Immigration Reform: Five Years Later, What's New?


"Mr. Bush placed telephone calls to lawmakers throughout the morning, but members of his party abandoned him in droves, with only 12 of the 49 Senate Republicans sticking by him on the key procedural vote that determined the bill's fate," the New York Times reported on June 28, 2007. "Nearly one-third of Senate Democrats voted, in effect, to block action on the bill."

Candy Hill of Catholic Charities USA said the men and women who count on her organization for information about these developments "have been down this road before."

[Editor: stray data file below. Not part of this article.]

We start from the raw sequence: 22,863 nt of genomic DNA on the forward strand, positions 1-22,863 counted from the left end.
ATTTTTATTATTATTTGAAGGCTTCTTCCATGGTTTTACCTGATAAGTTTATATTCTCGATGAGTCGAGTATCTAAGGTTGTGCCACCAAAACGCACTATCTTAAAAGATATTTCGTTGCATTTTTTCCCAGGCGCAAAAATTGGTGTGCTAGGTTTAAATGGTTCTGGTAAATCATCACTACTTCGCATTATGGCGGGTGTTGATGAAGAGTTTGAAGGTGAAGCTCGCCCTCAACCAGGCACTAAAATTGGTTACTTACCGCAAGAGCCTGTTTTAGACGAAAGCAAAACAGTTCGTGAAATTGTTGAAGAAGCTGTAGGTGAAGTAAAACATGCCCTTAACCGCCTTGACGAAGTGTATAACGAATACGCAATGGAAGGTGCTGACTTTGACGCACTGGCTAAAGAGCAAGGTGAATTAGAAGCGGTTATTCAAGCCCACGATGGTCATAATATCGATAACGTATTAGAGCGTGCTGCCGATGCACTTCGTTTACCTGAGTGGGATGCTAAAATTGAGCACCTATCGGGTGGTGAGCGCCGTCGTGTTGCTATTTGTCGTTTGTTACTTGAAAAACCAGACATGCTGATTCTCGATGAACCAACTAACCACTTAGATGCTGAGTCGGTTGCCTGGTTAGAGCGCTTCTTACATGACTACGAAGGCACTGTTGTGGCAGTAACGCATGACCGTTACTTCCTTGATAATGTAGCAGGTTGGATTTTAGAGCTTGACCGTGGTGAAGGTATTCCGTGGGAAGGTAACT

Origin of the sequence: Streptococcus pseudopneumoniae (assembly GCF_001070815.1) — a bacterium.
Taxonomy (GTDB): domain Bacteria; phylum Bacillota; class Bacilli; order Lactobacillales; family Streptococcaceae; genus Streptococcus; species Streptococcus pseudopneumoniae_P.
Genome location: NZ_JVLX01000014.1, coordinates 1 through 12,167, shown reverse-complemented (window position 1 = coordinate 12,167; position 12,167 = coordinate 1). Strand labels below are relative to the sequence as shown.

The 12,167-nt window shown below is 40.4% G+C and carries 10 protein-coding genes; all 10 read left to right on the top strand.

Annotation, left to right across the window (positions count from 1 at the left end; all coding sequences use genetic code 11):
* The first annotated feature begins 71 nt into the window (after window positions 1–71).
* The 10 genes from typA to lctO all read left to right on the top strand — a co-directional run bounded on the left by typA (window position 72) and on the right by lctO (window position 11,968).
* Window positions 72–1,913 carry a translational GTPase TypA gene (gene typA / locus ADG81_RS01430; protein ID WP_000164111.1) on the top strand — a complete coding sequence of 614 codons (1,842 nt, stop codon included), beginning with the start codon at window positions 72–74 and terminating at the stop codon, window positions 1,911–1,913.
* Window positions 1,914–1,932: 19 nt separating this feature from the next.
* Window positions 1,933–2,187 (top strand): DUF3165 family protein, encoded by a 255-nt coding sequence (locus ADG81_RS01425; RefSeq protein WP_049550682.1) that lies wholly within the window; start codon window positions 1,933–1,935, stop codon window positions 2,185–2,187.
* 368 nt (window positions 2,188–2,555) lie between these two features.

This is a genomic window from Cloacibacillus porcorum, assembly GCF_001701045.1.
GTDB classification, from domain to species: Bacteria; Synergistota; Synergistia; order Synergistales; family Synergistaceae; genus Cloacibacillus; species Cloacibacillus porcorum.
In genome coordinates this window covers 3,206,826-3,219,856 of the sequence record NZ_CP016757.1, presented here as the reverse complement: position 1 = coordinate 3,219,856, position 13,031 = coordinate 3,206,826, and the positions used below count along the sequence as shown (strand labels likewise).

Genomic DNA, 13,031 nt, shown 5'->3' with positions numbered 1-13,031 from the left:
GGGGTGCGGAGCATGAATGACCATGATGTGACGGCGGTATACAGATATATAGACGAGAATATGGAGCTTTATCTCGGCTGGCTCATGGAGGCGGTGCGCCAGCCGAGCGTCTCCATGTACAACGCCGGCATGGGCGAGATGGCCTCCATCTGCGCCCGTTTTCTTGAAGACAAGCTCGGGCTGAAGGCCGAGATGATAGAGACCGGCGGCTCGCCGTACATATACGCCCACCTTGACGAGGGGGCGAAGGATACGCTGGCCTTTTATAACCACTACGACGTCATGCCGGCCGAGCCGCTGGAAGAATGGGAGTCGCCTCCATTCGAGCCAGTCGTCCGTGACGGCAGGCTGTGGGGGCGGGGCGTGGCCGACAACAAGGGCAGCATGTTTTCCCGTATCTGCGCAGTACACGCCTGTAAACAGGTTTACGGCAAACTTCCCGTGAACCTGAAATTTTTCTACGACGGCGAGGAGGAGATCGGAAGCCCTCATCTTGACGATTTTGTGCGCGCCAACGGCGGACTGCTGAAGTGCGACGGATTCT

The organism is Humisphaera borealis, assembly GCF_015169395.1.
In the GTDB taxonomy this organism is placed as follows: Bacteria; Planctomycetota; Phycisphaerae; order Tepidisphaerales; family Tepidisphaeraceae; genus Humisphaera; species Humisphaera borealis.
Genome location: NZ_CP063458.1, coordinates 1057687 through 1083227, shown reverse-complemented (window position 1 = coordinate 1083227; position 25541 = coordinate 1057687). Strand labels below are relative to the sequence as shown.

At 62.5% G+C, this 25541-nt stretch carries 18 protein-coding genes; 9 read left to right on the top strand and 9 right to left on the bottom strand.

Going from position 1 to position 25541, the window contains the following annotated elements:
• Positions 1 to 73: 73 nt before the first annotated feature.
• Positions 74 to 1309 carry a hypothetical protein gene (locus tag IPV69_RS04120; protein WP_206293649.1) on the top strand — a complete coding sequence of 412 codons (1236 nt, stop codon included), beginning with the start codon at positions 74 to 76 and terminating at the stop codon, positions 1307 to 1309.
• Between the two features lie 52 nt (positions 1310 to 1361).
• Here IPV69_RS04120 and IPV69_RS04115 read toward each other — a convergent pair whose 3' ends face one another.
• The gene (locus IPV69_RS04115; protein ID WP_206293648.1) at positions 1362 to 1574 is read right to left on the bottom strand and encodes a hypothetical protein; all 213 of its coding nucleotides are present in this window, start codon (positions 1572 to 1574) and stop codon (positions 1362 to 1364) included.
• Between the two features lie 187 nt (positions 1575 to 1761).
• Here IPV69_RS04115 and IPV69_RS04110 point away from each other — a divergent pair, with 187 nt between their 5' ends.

"People have had their hopes up and then dashed," Hill said. "We've been close before -- on the DREAM act, for example -- only to have it fail."

Like Alonso-Yoder, Hill and her colleagues are cautiously optimistic about the plan they say follows in the footsteps of 2007 but with a new tone in Washington. For now, they say they are hitting the ground, getting out as much information as possible to those who could benefit from this legislation.

"I don't think there's enough available to celebrate," Hill said. "The celebration comes when we've negotiated a bill, and the president has actually signed it, and we can actually deliver that service to people that have been waiting for a long time."

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